Ice Trae: Young Steph or MCW 2.0?

Atlanta Hawks head coach Lloyd Pierce, left, talks with guard Trae Young during a game against the Miami Heat on Tuesday, Nov. 27 in Miami. (Lynne Sladky/AP)

Atlanta Hawks head coach Lloyd Pierce, left, talks with guard Trae Young during a game against the Miami Heat on Tuesday, Nov. 27 in Miami. (Lynne Sladky/AP)

Trae Young’s NBA career hasn’t started out as most people expected. The dynamic point guard came into the league as a highly touted shooter, and in a lesser sense, a gifted passer. So far Ice Trae (aptly named by Quavo on The Bill Simmons Podcast) hasn’t necessarily wowed with either.

It’s frequently discussed how hard it is to learn the NBA game as a rookie point guard. The game is even harder to learn when you’re 6-foot-2, 180 lbs and living in a world of giants with condor wingspans looking to rip the ball from you for a highlight dunk or send your shot 20 feet into the stands. That’s why Young’s shot is so important to his game.

Young’s counting stats look pretty solid on paper. 15.6 points, 7.6 assists and three rebounds per game are good numbers for a rookie. The problem lies in his efficiency. He averages 3.8 turnovers per game along with 37.8 percent shooting from the field and 24.8 percent from beyond the arc. There are 47 players shooting 14 or more shots per game this season. Among that group, Young is shooting the third-worst percentage from the field behind only Andrew Wiggins, a mostly inefficient mid-range chucker and Eric Gordon, whose shooting this season is by far a career low.

As for his three-point shooting, his most-hyped skill entering the league, he slots in among some pretty dreadful company with his percentage. There are four players this season shooting more than two 3-pointers per game with a 3-point percentage under 25 percent. That group is Young, Giannis Antetokounmpo, Josh Jackson and Jonathan Simmons. None of those players are known for their 3-point marksmanship and all of them 2.5 3-pointers or under per game. Young attempts 5.8.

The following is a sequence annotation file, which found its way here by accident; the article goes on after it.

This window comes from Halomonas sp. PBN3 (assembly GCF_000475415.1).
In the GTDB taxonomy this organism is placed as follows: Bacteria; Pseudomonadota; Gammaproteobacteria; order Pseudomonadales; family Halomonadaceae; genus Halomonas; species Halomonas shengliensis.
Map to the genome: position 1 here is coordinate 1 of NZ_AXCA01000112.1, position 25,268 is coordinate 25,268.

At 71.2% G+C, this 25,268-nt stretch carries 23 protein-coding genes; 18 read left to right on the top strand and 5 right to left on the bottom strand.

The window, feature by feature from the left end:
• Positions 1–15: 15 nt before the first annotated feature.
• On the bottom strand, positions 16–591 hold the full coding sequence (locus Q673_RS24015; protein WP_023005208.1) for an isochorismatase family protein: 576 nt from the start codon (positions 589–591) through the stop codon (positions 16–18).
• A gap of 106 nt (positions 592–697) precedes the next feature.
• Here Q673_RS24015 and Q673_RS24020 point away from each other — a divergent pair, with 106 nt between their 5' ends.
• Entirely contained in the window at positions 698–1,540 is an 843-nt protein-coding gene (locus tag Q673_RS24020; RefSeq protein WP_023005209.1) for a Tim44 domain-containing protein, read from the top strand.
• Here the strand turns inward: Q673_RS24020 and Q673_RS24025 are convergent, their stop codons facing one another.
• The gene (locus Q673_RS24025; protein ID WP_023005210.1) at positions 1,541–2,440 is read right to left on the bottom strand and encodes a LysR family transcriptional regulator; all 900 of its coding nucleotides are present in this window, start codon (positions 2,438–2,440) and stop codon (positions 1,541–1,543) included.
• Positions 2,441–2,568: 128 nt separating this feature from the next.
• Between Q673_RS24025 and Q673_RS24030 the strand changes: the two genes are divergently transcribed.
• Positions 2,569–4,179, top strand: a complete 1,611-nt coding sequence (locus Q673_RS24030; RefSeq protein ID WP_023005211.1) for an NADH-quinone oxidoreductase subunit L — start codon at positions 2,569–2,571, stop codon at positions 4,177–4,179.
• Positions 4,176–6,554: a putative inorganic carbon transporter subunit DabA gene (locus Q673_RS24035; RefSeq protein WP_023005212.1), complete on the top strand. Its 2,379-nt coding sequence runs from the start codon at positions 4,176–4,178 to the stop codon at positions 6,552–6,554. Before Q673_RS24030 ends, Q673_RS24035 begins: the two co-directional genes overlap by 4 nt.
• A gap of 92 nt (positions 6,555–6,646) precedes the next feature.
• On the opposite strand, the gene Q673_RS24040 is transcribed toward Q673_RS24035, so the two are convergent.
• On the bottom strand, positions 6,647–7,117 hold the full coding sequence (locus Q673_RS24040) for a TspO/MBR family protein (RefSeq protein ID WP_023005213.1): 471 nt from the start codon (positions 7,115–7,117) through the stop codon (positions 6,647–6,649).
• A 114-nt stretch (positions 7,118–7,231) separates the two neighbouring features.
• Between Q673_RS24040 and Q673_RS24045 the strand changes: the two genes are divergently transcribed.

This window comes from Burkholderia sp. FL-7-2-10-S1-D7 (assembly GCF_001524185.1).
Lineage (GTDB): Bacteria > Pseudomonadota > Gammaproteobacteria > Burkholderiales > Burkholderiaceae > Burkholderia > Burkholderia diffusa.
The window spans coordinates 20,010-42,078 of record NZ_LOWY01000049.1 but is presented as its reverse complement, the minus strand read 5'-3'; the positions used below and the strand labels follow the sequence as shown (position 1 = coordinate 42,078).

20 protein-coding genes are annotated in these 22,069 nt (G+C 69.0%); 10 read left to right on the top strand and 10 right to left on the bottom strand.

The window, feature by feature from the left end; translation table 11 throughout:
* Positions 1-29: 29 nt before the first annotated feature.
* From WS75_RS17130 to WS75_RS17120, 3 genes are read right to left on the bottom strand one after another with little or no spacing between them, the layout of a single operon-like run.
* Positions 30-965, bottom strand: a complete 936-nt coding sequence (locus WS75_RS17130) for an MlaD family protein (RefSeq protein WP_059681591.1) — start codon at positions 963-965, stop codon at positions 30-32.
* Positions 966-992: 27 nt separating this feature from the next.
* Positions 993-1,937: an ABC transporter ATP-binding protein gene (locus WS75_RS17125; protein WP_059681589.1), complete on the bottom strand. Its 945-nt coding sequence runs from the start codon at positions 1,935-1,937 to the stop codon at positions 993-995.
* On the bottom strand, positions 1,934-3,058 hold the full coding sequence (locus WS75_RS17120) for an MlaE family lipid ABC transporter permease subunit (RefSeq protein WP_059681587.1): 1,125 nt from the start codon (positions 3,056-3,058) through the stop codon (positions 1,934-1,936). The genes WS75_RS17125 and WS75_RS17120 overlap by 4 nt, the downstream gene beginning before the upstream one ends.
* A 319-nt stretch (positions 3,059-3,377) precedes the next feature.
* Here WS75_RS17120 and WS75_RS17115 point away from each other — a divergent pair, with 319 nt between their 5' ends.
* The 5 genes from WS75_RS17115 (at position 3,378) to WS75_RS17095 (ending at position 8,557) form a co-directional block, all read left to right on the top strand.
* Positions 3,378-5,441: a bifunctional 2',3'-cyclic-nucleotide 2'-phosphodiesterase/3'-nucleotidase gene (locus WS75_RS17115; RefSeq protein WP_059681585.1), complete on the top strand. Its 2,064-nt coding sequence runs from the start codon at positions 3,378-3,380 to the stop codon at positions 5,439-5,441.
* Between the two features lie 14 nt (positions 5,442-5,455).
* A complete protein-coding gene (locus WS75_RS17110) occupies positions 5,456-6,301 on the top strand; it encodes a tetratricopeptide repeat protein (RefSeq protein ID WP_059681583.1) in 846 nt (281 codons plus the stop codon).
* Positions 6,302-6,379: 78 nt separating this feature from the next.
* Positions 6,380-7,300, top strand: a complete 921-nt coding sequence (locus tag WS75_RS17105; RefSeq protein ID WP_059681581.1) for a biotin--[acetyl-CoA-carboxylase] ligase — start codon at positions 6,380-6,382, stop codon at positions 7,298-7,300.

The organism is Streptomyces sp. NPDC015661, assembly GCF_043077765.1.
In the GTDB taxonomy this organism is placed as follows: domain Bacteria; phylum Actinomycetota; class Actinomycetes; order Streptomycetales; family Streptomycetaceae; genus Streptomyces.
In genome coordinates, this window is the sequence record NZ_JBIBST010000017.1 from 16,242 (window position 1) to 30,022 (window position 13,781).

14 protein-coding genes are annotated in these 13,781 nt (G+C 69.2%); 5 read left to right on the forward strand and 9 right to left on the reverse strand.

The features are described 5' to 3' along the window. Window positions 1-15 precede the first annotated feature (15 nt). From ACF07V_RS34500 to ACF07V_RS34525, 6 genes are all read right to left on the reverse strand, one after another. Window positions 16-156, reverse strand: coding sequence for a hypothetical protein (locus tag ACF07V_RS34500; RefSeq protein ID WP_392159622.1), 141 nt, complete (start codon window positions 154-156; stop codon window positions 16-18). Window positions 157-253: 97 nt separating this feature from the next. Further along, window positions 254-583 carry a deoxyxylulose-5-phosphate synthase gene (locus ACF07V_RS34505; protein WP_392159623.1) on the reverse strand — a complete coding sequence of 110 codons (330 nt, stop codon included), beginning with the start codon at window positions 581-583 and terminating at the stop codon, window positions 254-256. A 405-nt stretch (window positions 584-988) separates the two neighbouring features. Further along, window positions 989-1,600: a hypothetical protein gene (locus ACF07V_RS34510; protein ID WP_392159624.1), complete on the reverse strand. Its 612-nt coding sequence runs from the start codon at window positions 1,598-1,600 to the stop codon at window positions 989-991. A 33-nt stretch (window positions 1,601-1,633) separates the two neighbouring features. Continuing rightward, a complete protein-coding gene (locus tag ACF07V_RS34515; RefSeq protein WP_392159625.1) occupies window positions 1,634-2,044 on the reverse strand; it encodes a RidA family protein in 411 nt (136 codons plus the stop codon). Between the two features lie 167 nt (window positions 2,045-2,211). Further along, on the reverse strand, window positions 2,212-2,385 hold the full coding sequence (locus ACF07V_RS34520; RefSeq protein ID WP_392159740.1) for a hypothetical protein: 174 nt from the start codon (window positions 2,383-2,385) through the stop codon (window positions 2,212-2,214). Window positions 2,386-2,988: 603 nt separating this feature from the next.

Let’s expand this out to players that attempt nearly as many 3-pointers as Young or more every game. Among players that are shooting more than 5.5 3-pointers per game, Young has by far the worst percentage. The next closest is Donovan Mitchell at 28.1 percent.

So, as far as shooting goes, Trae Young isn’t necessarily looking like the next Steph Curry. Even in his rookie year, Steph shot one less 3-pointer per game than Young and shot 43.7 percent on those attempts. Obviously the league has changed since that time and defenses are keying in more on 3-point shooter, but not even cracking 25 percent is a problem.

There’s another big number-low efficiency player that played for a bad team and was thought to be a future star in the making just five seasons ago. His name is Michael Carter-Williams, and he’s on his fifth team in his sixth season in the league. His rookie year stats? 16.7 points, 6.3 assists and 6.2 rebounds per game on 40.5 percent shooting from the field and 26.4 percent from deep. It’s not an exact science, but as of right now, Young is looking more Carter-Williams than Curry.

To be fair, there are key differences between Carter-Williams and Young. Carter-Williams was never even remotely regarded as a shooter, and has never shot more than three 3-pointer’s per game. Young is only 20 years old and is putting up over five every night while trying to adjust to a further NBA 3-point line and figure out how to play in the best basketball league in the world.

Maybe what we really need to do is recalibrate our expectations for these players. Steph is a one-of-a-kind player who is an entire offense unto himself. He changed the way basketball is played with his mind-bending shots from all over the court and his ability to chuck off the dribble faster than some people can even blink. Young was never going to be Curry, but we can’t disregard the disappointment in his play so far.

Were Young’s shooting skills exaggerated coming out of his lone season at Oklahoma? Potentially, as he did shoot only 36 percent from 3-point range over the course of the whole season there. Yet he wasn’t playing with very great players in college and that’s a problem he’s still facing in the NBA, as the Hawks have one of the worst records in the league and it isn’t all Young’s fault. Still, the pressure is high with him after Atlanta selected Luka Doncic with the third pick in the draft and flipped him for Young and a pick in next year’s draft.

So far, Doncic and Young haven’t even been a comparison. The slightly thicc Euroleague standout is showing Young up in just about every facet of the game, and probably pissing off Hawks fans in the meantime.

Young doesn’t have to be incredible now, but he does have to improve his play in just about every area. Looking like rookie Michael Carter-Williams isn’t the worst thing you can do, but he better not shadow him six years into his career. Otherwise, a lot of salty Atlanta fans will be looking longingly at what could’ve been in Luka Doncic.


Zac Lane is a campus correspondent for The Daily Campus. He can be reached via email at zac.lane@uconn.edu.